How can I add automatically the maximum number of points (dots) with 6m diameter and 100m distance each point from other into an area. The dots will present the windmill base (6m) and I want the maximum number of points with 100m distance (Ratio) each in order to reach the highest level of production.
In ArcGIS you can use Hawth's Tools to generate your points or in QGIS you can use Vector->Research Tools->Random Points or Regular Points.
However, you say the points will represent windmill bases and you want to maximise production. So, personally, I would not use either of these methods. Maximising windfarm production is dependent on much more than packing turbines into the available space. You need to consider windflow, wind-sheer and especially turbulence and wake losses and how these factors are influenced by the local terrain and surface roughness.
With regard to the latter point I would question your spacing of 100m. A good rule of thumb for minimum spacing is an ellipse defined by 5 times the rotor diameter in the prevailing wind direction and 3 times in the cross-wind direction. Some developers prefer 6 and 4 and some even 7 and 4. Since you intend to maximise production with multiple points, this sounds like a commercial windfarm and that suggests a typical blade length of 35 to 40m and a rotor diameter of 70m-80m. So your minimum cross-wind spacing should be around 210m-240m and your down-wind spacing should be around 350m-400m.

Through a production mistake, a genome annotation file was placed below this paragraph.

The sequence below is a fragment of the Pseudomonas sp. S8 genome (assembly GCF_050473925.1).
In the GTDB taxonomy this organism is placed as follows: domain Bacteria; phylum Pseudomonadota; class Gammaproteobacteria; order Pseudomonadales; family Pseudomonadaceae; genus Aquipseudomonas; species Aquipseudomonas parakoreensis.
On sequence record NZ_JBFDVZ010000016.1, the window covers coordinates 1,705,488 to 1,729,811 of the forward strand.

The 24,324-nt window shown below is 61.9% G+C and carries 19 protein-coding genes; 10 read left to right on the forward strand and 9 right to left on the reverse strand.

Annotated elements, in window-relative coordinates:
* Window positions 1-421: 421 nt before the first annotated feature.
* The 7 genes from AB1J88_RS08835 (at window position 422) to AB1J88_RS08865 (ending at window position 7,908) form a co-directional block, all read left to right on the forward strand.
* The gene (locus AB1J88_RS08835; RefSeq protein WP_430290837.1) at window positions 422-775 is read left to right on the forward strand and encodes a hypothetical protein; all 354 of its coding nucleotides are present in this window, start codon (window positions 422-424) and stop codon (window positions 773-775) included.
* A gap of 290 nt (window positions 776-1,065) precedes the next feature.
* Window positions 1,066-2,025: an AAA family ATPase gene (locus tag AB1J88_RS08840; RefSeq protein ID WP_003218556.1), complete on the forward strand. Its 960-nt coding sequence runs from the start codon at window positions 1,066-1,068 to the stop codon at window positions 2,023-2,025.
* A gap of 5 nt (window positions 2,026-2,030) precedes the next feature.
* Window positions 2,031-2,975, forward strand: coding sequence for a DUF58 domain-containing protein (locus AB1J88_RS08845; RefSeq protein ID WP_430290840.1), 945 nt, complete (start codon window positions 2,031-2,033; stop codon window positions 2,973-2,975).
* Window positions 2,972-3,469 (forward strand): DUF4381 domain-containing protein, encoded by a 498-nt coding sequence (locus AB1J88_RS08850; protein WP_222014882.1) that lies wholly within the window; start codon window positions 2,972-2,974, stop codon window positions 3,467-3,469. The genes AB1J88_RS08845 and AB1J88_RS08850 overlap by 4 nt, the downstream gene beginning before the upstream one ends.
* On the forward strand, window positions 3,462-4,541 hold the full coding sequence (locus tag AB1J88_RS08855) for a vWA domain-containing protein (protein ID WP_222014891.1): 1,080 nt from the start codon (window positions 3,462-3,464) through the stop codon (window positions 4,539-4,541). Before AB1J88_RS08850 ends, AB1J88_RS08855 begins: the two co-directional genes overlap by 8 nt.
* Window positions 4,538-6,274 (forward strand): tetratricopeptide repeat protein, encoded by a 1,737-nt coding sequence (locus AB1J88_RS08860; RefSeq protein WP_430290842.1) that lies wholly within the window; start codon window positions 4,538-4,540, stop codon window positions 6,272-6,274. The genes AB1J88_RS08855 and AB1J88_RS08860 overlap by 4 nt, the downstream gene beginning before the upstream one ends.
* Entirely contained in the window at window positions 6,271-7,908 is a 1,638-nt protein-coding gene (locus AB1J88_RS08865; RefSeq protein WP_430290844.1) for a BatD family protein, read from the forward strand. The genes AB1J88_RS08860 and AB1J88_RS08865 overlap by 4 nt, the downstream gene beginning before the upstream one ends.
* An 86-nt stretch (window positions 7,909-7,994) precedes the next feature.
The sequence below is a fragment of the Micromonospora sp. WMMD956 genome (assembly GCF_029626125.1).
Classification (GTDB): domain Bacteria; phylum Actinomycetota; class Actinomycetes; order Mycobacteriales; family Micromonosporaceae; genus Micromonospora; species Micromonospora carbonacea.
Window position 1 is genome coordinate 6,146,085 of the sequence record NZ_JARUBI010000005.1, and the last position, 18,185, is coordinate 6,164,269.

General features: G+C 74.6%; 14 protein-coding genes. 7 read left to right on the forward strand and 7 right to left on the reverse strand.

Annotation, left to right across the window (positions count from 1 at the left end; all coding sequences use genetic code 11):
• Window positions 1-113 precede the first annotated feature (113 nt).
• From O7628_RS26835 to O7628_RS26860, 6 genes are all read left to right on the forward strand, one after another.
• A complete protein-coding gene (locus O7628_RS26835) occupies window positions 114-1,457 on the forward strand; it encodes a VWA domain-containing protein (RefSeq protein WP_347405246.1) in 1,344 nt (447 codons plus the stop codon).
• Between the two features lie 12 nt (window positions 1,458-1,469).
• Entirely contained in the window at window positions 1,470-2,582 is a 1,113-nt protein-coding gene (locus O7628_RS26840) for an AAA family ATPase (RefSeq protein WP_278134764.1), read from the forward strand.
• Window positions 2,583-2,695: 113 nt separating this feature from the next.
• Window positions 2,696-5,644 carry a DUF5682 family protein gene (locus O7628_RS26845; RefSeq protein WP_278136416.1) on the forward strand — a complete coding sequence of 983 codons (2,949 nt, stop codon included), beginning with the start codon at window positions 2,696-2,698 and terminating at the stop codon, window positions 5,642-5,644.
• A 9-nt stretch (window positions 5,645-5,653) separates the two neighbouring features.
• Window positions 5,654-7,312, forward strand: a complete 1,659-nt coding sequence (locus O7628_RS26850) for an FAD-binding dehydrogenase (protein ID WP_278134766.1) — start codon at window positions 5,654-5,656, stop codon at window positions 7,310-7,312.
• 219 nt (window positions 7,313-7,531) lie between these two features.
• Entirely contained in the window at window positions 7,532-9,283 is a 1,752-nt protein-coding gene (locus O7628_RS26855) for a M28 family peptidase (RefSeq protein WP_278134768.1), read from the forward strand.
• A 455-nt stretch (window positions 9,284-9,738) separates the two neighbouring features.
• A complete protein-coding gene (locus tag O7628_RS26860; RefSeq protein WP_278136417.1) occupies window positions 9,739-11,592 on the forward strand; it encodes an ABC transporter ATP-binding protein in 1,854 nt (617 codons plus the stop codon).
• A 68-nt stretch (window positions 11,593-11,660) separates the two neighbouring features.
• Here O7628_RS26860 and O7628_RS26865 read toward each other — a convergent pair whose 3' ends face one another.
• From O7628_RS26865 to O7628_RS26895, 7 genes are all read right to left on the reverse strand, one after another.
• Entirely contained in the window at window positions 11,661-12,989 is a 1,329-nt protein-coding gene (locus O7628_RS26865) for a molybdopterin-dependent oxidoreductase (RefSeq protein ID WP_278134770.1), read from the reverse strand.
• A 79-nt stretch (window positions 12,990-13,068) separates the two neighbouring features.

The only variation on this scenario would be if your turbines are sited in one of those rare locations where there is a fairly laminar flow from one direction 90% of the time (i.e. NOT Europe). In such a situation you could greatly reduce the cross-wind separation but would probably want to err towards a 7 time rotor diameter down-wind spacing.
Wake losses not only reduce energy production but also that turbulence increases your maintenance frequency and costs. Wise positioning of turbines compared to simply packing them in can often mean the same energy production for fewer turbines and given that a single commercial turbine can easily cost £1.5 million or more (not to mention the additional access tracks, cabling, delivery and subsequent maintenance, if you can save even one turbine through efficient positioning, it is worth it.
Perhaps you are using a very large number of small turbines to justify the 100m spacing, though even a small turbine with a rotor diameter of 30m, 100m might be fine for the cross-wind separation but will be bad news in the down-wind direction (unless you don't mind wrecking their gearboxes and transmission). In that case, you may have legitimate reasons for choosing small turbines (perhaps due to visibility issues or a radar ceiling) but, from an efficiency point of view you may want to consider fewer larger machines and make savings in not only infrastructure and maintenance costs but also environmental impact. Alternatively, consider a completely different site!
To calculate potential wind turbine locations, I would not use a general-purpose GIS package like ArcGIS, SAGA or QGIS but use a wind-farm package like WindFarm, WindFarmer, WindPro, WAsP or OpenWind together with a decent DTM and local wind data. Such tools have optimisation routines that will help you position turbines in your site to maximise production (of course, with experience, it is also possible to do this by eye - but for that you will need many wind farms under your belt to give that intuitive level of understanding of how the terrain you see in the DTM will effect wind flow).